Simulation of IMPOC system for online monitoring of steel mechanical properties

Reboud, Christophe; CEA LIST; France

Skarlatos, A.; CEA; France
Reboud, C.; CEA, LIST; France
Kebe, T.; ThyssenKrupp Steel Europe; Germany
van den Berg, F.D.; Tata Steel; Netherlands
Schmidt, R.; Arcelor-Mittal Eisenhüttenstadt; Germany

ID: ECNDT-0258-2018
Download: PDF
Session: Modeling and data processing Electromagnetic Techniques 1
Room: J2
Date: 2018-06-12
Time: 09:20 - 09:40

The IMPOC system is a broadly applied device in steel industry for the online assessment of steel strip’s mechanical properties. It carries out non-destructive electromagnetic measurements that are very well correlated with properties like tensile strength and yield strength, for instance. The measurement is however not only sensitive to the electromagnetic properties of the steel strip under investigation, but it is also influenced by other factors, like the strip thickness, its speed variations, and the lift-off separating it from the IMPOC system. To mitigate those effects, some empirical compensation functions are introduced (in the case of strip speed in particular) as a post-processing. The use of accurate modelling tools enables to better understand the various effects and allows the theoretical calculations of compensation coefficients.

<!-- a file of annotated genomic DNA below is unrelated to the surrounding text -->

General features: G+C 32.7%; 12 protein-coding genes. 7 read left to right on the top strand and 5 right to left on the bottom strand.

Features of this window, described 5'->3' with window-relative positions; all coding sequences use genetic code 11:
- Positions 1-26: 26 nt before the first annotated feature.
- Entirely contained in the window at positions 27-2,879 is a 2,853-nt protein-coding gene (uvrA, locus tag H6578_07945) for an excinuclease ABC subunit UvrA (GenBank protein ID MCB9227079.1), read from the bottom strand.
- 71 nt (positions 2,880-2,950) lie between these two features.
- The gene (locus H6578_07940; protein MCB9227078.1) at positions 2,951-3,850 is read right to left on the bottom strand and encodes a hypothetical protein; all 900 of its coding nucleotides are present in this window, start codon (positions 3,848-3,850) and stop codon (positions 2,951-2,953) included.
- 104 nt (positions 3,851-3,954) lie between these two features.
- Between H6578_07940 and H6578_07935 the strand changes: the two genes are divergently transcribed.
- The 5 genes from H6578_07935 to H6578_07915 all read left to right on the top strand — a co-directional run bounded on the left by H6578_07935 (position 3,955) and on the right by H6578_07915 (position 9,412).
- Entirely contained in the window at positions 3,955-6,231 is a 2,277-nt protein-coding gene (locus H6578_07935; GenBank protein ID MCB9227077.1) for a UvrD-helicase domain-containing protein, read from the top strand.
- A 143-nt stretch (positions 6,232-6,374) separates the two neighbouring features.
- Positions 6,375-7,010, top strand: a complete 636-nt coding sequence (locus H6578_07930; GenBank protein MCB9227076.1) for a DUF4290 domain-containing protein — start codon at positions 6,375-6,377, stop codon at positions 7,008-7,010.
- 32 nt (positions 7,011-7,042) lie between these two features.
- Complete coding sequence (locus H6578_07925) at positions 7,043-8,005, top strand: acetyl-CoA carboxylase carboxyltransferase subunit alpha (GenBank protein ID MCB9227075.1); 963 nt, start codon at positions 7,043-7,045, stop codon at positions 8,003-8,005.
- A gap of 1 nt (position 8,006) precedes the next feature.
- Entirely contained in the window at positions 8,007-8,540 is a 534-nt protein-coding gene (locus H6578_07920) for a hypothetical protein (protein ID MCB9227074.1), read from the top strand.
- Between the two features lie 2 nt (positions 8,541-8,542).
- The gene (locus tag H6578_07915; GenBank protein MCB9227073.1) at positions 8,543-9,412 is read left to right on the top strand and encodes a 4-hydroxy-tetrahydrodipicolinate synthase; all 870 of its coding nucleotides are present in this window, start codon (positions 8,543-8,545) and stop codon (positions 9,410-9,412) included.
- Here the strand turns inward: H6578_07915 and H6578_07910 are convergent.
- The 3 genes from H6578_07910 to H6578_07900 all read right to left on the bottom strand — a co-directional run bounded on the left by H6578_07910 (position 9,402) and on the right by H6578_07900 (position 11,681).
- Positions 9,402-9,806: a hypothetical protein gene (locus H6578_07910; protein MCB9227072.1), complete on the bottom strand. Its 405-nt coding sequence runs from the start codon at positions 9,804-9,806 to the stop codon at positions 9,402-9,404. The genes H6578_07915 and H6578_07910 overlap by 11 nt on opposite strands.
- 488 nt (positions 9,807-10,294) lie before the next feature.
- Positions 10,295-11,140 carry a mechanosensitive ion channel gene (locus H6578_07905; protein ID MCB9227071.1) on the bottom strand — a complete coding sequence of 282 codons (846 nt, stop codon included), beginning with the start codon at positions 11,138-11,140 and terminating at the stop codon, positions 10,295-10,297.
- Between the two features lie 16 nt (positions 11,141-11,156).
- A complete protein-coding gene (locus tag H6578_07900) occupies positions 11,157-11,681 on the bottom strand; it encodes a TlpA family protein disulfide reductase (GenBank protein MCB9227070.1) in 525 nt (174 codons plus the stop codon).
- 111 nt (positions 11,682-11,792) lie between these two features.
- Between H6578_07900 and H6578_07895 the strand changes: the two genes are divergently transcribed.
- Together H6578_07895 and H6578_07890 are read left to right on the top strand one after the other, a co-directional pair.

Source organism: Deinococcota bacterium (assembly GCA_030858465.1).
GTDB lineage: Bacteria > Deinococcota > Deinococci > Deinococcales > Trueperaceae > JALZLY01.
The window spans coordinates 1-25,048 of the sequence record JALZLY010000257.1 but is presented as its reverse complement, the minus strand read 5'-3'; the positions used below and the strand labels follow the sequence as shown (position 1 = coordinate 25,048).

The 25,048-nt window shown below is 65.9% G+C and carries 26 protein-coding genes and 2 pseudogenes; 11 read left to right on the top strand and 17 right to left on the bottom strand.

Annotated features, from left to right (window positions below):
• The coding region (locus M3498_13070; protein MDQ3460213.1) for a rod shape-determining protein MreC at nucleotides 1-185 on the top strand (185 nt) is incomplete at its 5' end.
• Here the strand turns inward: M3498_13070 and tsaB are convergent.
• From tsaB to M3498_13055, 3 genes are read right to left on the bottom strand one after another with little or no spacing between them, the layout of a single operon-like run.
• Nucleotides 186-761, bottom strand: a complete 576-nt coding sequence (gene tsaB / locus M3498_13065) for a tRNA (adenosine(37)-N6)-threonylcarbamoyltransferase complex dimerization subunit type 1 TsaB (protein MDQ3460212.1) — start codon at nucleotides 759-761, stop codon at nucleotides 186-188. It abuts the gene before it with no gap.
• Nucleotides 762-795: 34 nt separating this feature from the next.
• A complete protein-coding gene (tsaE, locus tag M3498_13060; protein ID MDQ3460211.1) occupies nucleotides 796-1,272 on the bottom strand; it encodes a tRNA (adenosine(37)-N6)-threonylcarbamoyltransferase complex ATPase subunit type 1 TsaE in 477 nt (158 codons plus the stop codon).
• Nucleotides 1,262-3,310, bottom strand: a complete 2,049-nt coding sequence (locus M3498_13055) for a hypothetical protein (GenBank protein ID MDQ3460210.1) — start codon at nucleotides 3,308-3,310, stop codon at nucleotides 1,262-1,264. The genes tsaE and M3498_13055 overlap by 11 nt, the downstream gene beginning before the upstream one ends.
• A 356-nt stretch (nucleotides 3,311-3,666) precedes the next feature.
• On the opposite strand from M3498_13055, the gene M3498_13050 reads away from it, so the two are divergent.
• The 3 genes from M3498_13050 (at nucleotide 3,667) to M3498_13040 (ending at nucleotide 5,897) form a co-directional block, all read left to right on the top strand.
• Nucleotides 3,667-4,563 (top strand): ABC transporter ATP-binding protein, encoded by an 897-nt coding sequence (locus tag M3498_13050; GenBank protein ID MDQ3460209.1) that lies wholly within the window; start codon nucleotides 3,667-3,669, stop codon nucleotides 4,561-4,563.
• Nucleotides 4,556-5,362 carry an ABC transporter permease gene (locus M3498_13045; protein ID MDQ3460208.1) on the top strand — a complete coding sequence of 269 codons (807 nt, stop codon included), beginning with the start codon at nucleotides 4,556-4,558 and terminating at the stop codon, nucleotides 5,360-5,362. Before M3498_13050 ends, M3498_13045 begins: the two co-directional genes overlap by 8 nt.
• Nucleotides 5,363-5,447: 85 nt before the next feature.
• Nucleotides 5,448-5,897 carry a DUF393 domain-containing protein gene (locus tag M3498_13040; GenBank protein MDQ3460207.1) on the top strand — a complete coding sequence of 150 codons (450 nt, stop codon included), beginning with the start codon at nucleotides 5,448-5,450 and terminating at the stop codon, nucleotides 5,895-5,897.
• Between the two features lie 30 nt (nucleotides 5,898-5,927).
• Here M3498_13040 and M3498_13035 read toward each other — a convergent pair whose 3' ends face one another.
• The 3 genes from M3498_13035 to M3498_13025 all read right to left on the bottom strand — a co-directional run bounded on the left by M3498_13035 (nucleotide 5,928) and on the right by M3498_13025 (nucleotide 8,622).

CEA LIST has developed, within the Product Uniformity Control project, a 2D numerical model based on the Finite Integration Technique (FIT) dedicated to IMPOC simulation. Besides the strategy for solving non linear problems and managing magnetic hysteresis in the solver, several parametric models have been implemented in order to describe the B(H) relation and fit experimental measurements carried out in laboratory. In this communication, the modelling approach will be presented and its validation with respect to experimental data, provided by partners of the project, will be discussed. Then, detailed simulation results of the influence on IMPOC signals from strip thickness, strip speed and steel grade will be presented. Steel grades considered in these studies are low carbon, interstitial free, micro-alloyed and dual phase steels, at various stages of production, like hot and cold rolling.

This work has been carried out in the context of the European Project Product Uniformity Control (PUC), funded by the RFCS program.